University of Colorado Boulder
College of Arts and Sciences
Department of Spanish and Portuguese
UCB 278, McKenna Languages 30A
Boulder, CO 80309-0278
Assessing improvement in the writing proficiency of students in a new third-year writing course: SPAN 3010, Advanced Rhetoric and Composition
PTLC Project Proposal:
This is the second PTL Collaborative project that I am applying for. I was a participant in 2006-8 with a project entitled “Effective and Time-efficient Feedback to Students on their Second-Language Writing” in which I researched how to promote optimal student growth in second-language writing classes and the best types of instructor feedback on second-language student essays. While that project allowed me to hone my own teaching, share what I learned with the TAs and the pre-service teachers I train and supervise, and give a few presentations at statewide and national conferences, and while it convinced me that the techniques I am now using in my writing classes are effective (and relatively time-efficient), I have not yet focused on how to systematically assess improvement in student writing. That is the goal for my proposed project for this year’s PTLC.
a. What is the central question, issue, or problem you plan to explore in your proposed work?
During Spring 2012 I proposed a new elective course for my Department, SPAN 3010, Advanced Rhetoric and Composition. The course was a converted version of the Advanced Rhetoric and Composition (SPAN 4010) course I have been teaching virtually every semester since Fall 2005; what’s different about it is a new structure that devotes one unit each to the four areas that we teach in our Department (linguistics, social/political reality, international Spanish for the professions and literature) and a beefed-up content-focused reading list (rather than the readings for my 4010 course that were diversified in content but were genre-specific--reviews, expositions, argumentations--the genres that students used for their papers).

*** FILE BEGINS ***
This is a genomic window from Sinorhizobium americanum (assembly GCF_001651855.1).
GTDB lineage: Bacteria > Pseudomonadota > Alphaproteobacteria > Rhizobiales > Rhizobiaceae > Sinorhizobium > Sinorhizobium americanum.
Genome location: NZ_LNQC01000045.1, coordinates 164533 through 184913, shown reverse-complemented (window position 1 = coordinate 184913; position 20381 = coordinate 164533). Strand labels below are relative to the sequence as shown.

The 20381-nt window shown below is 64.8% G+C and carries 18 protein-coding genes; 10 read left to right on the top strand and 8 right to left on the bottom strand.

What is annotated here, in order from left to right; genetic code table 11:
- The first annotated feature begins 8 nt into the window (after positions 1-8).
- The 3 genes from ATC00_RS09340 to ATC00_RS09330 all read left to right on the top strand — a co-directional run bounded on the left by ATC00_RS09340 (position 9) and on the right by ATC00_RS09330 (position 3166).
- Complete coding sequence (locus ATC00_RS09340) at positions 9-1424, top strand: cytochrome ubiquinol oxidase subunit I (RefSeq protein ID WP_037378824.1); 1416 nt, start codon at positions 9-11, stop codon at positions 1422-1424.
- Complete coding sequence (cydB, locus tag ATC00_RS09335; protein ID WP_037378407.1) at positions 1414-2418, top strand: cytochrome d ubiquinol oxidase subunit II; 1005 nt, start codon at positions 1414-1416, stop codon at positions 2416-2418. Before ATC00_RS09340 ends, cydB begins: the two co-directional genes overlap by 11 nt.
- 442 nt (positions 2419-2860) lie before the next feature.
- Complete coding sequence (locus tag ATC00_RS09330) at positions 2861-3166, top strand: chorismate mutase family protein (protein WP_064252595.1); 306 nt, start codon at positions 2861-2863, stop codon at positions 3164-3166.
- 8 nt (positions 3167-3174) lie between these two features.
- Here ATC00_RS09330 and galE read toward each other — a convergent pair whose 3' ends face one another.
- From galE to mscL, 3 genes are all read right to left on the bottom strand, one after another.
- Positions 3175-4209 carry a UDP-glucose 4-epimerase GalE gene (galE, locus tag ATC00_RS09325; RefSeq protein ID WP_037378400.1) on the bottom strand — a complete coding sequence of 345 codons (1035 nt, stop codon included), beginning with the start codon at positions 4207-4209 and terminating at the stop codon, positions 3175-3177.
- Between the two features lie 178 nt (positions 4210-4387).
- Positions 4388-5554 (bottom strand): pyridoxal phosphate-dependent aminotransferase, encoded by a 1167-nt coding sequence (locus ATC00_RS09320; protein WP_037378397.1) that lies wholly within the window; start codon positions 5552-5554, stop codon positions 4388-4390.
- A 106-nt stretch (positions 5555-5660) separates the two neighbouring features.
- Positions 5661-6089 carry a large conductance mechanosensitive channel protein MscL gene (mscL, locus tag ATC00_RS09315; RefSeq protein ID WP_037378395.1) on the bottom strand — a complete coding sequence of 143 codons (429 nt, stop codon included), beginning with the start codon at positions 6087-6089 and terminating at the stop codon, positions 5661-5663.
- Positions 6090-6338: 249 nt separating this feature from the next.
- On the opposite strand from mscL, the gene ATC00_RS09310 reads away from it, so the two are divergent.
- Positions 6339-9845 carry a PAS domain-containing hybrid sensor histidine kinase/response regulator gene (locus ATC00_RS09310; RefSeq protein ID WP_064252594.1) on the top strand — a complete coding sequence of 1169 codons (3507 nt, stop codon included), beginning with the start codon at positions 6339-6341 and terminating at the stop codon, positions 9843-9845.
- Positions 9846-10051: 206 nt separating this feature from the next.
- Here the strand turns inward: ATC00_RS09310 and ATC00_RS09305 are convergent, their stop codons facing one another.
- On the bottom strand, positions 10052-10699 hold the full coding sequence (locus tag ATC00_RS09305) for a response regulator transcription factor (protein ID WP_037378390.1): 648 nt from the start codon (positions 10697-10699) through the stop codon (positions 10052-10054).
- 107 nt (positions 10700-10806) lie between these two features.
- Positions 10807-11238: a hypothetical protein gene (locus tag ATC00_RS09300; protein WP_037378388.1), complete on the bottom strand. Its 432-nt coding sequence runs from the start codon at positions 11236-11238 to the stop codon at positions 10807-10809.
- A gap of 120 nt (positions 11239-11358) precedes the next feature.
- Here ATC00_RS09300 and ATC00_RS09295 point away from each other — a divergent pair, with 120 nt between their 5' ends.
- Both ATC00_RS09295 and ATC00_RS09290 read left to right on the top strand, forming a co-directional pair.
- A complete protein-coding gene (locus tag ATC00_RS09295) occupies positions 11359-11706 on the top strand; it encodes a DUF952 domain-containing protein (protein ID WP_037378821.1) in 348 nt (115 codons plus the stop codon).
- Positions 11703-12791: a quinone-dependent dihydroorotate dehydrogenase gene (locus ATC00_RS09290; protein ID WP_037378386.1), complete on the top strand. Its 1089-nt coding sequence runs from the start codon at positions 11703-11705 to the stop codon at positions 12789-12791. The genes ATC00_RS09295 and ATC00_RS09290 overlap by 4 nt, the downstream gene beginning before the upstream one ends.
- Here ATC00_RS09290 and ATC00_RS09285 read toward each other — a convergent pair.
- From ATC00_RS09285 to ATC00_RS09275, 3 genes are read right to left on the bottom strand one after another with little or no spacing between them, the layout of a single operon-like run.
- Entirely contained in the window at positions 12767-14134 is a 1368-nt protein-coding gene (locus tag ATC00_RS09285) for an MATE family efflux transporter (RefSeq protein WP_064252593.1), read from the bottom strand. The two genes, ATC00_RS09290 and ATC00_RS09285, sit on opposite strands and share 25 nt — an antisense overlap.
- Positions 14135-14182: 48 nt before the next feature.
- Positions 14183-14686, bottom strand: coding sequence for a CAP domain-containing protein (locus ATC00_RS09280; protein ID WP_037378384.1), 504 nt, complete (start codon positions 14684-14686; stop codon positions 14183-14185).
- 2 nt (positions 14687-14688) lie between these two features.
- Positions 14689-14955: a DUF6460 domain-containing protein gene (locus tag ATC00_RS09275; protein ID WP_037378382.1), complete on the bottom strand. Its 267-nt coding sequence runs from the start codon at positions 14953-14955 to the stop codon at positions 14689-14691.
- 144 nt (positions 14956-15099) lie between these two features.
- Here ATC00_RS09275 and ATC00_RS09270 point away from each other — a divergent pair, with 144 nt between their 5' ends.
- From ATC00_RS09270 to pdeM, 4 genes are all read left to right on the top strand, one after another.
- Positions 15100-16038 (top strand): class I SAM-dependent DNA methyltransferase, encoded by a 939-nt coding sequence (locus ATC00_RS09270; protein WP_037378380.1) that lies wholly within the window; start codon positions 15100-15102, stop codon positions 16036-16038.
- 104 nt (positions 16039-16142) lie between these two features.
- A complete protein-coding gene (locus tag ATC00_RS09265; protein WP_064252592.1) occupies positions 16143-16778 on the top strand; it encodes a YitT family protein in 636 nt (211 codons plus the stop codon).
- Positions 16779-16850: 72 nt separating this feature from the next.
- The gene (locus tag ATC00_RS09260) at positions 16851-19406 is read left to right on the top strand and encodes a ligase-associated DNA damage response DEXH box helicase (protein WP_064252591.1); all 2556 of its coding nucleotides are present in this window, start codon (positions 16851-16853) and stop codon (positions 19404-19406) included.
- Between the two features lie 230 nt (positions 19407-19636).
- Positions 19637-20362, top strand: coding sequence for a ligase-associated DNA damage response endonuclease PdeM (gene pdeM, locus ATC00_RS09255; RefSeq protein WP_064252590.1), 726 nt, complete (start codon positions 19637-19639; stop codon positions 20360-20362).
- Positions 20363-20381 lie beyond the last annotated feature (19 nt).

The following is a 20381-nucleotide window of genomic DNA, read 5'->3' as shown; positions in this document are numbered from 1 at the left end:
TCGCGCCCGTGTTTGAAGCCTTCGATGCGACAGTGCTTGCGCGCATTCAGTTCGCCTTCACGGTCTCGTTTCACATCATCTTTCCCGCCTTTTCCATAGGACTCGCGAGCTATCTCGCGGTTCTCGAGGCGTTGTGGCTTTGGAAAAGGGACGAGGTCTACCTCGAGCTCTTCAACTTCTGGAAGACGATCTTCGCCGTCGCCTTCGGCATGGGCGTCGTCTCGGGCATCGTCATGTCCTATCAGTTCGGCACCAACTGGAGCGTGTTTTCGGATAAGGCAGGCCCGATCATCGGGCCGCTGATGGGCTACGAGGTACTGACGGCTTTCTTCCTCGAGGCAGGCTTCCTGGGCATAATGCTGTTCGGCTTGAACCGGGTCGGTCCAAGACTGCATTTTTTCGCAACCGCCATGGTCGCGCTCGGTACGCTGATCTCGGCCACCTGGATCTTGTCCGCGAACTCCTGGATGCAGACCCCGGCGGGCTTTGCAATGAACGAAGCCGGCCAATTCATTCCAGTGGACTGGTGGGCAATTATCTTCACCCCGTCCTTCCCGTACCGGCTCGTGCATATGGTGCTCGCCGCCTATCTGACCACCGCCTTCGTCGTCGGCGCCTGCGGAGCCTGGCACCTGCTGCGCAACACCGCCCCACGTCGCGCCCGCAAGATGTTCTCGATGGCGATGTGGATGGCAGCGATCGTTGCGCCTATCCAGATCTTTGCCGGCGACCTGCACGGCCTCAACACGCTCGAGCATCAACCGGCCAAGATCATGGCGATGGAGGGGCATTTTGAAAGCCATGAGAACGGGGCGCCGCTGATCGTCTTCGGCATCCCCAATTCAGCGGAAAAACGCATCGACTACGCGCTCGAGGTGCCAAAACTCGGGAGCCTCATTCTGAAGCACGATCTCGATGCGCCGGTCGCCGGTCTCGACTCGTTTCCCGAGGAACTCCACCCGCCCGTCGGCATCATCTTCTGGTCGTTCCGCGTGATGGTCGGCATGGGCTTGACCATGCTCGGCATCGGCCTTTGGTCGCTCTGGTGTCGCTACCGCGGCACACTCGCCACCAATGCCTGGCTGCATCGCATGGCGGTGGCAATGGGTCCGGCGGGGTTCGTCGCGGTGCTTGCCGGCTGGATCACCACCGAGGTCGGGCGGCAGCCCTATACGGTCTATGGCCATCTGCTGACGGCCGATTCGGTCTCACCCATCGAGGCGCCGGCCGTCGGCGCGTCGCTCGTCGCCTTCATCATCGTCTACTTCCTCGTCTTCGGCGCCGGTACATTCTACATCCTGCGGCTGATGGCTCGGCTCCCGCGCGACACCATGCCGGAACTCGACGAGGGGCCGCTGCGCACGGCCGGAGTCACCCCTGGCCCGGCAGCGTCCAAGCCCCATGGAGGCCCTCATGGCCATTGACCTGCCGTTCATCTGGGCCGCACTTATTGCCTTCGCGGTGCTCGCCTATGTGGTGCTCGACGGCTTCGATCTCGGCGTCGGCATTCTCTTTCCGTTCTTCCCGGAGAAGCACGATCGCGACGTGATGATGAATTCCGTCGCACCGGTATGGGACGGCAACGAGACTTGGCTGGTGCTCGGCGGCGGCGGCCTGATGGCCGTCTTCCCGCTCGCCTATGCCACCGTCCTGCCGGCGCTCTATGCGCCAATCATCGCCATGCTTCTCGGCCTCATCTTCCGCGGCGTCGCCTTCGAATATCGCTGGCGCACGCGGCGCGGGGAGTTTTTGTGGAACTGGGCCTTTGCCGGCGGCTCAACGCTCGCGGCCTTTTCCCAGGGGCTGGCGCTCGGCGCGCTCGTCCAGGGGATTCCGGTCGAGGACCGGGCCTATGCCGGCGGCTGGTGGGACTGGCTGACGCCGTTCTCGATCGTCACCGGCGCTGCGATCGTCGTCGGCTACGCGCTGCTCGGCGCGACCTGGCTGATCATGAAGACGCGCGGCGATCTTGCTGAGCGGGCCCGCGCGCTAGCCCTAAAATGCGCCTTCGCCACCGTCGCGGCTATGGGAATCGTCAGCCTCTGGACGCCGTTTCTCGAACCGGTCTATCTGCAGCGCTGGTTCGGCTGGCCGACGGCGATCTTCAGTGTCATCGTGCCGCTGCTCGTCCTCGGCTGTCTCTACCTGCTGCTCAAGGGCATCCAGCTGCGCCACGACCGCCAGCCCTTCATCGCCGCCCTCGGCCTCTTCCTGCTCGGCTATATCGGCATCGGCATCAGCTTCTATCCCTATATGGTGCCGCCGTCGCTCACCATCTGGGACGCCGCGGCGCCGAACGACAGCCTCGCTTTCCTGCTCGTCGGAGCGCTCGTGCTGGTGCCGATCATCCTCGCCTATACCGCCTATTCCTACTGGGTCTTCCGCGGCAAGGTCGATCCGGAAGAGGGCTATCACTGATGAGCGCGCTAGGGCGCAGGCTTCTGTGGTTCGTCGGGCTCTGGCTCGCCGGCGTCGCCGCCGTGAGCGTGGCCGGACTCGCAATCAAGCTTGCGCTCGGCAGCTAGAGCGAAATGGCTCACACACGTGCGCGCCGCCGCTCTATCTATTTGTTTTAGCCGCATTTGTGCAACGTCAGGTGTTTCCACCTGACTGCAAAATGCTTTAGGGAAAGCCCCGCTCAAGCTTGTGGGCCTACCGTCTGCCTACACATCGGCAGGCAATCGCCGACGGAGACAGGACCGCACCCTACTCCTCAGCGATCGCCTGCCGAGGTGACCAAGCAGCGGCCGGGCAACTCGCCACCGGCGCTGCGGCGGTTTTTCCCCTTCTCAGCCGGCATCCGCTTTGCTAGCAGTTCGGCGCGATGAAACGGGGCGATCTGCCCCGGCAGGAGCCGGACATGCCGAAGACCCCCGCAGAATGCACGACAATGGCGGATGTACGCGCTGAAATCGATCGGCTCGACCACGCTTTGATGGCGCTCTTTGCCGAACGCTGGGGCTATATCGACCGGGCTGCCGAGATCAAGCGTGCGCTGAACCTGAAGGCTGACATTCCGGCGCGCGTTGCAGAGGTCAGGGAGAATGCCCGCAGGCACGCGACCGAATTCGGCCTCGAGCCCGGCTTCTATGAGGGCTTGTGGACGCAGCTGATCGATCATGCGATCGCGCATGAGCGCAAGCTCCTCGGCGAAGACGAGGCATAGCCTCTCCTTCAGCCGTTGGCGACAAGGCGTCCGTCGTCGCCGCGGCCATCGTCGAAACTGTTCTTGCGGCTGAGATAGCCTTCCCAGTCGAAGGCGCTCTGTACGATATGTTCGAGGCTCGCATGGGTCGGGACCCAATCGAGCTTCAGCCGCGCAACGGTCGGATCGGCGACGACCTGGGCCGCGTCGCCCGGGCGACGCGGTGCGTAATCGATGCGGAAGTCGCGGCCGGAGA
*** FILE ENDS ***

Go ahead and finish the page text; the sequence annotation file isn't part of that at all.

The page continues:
The course proposal was accepted by the Arts and Sciences Curriculum Committee and we now have three years to pilot the course. As I teach it over the coming semesters I need to be able to assess whether and how my students’ writing proficiency improves as a result of the different teaching techniques and feedback offered during this course. I would like to find out whether and how students’ research skills and writing in Spanish improves, of course, but given that this course fulfils the Upper Division Written Communication Requirement for the College, it also seems important to explore whether and how their writing in English improves as well.